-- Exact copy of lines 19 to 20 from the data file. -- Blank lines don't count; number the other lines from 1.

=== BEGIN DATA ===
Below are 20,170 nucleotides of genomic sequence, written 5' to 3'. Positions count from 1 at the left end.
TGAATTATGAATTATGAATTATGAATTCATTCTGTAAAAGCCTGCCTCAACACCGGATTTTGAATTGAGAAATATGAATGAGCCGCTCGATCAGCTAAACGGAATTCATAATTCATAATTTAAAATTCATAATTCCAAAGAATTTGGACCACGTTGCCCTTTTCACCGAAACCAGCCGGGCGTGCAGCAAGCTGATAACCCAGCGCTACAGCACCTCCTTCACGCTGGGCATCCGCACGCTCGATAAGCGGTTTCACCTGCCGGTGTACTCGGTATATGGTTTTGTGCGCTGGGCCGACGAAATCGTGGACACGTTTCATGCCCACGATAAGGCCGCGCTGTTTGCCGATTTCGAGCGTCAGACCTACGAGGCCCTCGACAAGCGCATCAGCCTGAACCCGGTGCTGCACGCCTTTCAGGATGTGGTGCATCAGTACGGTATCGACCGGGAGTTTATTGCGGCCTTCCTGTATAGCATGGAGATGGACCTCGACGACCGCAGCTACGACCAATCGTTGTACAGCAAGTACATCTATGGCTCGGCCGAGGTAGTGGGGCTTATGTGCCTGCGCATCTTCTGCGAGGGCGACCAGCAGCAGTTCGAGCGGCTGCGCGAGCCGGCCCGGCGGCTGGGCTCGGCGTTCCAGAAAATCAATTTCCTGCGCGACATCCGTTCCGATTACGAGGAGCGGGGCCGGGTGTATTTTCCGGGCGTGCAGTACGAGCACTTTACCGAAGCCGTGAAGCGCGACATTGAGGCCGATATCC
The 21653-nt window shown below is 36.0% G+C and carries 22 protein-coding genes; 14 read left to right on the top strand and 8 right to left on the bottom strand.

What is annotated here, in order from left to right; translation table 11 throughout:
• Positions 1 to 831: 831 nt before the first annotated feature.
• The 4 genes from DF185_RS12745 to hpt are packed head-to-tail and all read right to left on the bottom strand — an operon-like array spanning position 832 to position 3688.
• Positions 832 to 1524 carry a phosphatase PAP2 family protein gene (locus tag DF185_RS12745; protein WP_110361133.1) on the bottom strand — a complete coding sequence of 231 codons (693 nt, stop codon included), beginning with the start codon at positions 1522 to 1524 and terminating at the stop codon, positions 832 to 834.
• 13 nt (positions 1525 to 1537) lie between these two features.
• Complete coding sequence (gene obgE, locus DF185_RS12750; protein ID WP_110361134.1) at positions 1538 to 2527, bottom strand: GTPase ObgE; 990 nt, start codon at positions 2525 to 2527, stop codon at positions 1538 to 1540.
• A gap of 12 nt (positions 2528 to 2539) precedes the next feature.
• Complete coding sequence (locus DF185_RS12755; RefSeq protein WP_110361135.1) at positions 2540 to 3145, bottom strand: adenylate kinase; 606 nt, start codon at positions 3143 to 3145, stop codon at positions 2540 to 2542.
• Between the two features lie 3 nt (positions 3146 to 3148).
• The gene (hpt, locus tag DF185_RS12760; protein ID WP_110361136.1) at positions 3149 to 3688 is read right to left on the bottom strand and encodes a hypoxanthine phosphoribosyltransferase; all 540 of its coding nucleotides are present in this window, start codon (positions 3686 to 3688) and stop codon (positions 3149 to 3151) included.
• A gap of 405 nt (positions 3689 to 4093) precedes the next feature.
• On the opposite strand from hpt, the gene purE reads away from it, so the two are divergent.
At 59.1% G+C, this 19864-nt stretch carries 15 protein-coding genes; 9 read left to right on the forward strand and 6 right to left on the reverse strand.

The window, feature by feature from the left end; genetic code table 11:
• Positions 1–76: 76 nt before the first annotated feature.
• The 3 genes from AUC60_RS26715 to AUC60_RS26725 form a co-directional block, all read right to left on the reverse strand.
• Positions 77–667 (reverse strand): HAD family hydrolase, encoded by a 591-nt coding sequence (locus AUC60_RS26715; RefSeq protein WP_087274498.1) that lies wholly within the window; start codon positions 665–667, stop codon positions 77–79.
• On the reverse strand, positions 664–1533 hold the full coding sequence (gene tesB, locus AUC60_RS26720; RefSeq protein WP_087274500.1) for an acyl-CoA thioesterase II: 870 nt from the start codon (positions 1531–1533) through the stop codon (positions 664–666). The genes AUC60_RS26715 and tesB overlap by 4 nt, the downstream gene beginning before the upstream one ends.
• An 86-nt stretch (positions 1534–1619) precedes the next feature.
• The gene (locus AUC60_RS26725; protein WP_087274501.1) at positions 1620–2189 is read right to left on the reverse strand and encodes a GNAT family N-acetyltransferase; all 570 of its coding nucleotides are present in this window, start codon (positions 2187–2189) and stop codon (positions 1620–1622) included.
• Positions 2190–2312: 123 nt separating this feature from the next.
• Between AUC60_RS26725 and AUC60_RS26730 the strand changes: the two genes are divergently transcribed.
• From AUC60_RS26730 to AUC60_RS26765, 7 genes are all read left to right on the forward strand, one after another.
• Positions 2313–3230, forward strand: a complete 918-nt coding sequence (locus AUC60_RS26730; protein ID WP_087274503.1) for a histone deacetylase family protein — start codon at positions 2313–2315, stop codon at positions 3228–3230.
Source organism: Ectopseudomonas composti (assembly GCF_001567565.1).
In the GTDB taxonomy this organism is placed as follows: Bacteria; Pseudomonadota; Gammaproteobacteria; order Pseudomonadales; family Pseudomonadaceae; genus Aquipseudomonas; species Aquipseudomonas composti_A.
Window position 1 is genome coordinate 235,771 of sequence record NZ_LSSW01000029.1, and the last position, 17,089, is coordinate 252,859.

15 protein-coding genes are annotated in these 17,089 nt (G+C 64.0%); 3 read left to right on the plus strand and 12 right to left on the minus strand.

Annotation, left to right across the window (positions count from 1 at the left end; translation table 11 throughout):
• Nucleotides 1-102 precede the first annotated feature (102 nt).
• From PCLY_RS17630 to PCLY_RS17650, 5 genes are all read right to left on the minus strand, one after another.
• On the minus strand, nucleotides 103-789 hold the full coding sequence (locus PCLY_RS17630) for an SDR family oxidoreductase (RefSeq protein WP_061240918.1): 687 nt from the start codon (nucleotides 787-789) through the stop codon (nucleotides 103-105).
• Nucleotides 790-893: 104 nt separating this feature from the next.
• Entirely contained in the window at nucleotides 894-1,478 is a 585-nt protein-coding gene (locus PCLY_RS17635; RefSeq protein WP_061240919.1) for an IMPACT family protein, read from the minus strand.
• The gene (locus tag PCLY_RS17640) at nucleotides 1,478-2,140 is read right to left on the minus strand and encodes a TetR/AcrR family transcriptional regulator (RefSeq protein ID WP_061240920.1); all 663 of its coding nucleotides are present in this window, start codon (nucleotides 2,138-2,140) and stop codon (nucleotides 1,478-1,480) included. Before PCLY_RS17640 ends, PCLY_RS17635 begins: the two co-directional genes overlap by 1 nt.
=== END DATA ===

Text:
• The 3 genes from AUC60_RS26715 to AUC60_RS26725 form a co-directional block, all read right to left on the reverse strand.
• Positions 77–667 (reverse strand): HAD family hydrolase, encoded by a 591-nt coding sequence (locus AUC60_RS26715; RefSeq protein WP_087274498.1) that lies wholly within the window; start codon positions 665–667, stop codon positions 77–79.